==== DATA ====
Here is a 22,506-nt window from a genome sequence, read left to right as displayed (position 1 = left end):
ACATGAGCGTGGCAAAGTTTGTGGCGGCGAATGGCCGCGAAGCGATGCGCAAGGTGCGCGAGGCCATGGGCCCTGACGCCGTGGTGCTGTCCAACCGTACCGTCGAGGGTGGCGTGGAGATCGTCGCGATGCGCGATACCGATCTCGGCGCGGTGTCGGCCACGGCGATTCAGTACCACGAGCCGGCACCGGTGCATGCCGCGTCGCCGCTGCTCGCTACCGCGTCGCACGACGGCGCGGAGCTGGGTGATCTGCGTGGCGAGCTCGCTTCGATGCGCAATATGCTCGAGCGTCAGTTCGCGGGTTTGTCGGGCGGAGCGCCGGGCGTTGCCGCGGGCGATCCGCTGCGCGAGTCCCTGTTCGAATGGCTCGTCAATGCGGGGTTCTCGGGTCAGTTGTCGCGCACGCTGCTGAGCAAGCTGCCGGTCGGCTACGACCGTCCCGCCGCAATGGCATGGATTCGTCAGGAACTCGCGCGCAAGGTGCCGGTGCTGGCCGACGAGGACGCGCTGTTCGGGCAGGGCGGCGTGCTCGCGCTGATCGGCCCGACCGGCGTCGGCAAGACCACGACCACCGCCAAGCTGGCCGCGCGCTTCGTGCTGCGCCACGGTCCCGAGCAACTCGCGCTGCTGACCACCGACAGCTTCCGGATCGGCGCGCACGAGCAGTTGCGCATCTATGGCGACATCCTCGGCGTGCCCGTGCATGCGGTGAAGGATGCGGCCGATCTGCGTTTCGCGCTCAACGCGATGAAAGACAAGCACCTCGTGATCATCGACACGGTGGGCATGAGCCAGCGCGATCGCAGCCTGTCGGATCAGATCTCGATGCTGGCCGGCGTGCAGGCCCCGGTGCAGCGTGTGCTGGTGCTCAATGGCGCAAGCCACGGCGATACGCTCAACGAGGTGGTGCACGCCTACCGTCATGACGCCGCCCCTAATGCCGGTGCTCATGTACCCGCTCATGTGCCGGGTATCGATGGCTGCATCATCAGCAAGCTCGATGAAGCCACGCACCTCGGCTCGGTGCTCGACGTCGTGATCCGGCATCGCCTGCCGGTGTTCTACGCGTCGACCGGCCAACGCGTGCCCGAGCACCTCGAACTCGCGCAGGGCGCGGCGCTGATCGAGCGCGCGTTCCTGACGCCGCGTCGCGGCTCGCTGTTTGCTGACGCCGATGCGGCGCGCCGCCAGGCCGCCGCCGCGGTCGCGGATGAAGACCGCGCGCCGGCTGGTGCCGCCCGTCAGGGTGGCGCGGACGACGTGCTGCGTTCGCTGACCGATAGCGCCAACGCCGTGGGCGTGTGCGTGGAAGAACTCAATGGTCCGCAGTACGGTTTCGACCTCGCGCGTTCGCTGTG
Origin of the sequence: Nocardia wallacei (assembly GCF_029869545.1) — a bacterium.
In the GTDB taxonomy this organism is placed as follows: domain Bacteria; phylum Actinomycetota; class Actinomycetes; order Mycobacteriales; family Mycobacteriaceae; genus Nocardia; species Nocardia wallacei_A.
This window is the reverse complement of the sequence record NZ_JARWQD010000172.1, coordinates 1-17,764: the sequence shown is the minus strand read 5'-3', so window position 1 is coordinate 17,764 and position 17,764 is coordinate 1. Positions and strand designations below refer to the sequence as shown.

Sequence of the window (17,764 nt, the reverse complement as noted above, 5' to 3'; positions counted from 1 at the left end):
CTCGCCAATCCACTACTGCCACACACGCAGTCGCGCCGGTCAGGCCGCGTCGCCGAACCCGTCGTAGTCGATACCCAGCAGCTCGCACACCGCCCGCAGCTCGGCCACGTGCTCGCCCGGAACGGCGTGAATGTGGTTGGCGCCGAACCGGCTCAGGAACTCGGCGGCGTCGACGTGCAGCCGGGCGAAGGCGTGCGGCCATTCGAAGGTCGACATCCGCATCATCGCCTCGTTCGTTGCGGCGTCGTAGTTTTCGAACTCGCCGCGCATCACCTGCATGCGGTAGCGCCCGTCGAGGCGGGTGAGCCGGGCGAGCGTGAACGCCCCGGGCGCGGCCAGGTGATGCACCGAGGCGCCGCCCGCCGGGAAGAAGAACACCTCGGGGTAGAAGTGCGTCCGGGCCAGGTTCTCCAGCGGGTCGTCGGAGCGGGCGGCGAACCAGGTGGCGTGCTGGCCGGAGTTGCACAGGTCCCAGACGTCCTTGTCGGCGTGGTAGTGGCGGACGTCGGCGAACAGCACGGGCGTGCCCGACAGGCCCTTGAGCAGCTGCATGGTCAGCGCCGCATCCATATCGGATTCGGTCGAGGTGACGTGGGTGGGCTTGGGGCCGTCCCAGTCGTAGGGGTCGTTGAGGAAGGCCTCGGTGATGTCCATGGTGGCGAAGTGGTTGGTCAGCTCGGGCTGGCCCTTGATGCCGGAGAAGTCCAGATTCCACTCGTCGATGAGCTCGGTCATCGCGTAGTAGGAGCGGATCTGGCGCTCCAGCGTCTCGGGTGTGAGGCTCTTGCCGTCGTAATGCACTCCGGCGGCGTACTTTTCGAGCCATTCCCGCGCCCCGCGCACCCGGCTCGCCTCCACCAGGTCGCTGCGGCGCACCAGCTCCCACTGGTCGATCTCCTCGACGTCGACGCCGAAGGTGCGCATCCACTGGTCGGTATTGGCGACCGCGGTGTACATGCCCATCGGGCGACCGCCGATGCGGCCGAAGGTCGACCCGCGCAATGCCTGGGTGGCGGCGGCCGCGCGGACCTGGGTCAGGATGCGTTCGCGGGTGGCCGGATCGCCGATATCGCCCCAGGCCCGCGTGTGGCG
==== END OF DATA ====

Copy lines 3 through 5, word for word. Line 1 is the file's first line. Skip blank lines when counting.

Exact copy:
Origin of the sequence: Nocardia wallacei (assembly GCF_029869545.1) — a bacterium.
In the GTDB taxonomy this organism is placed as follows: domain Bacteria; phylum Actinomycetota; class Actinomycetes; order Mycobacteriales; family Mycobacteriaceae; genus Nocardia; species Nocardia wallacei_A.
This window is the reverse complement of the sequence record NZ_JARWQD010000172.1, coordinates 1-17,764: the sequence shown is the minus strand read 5'-3', so window position 1 is coordinate 17,764 and position 17,764 is coordinate 1. Positions and strand designations below refer to the sequence as shown.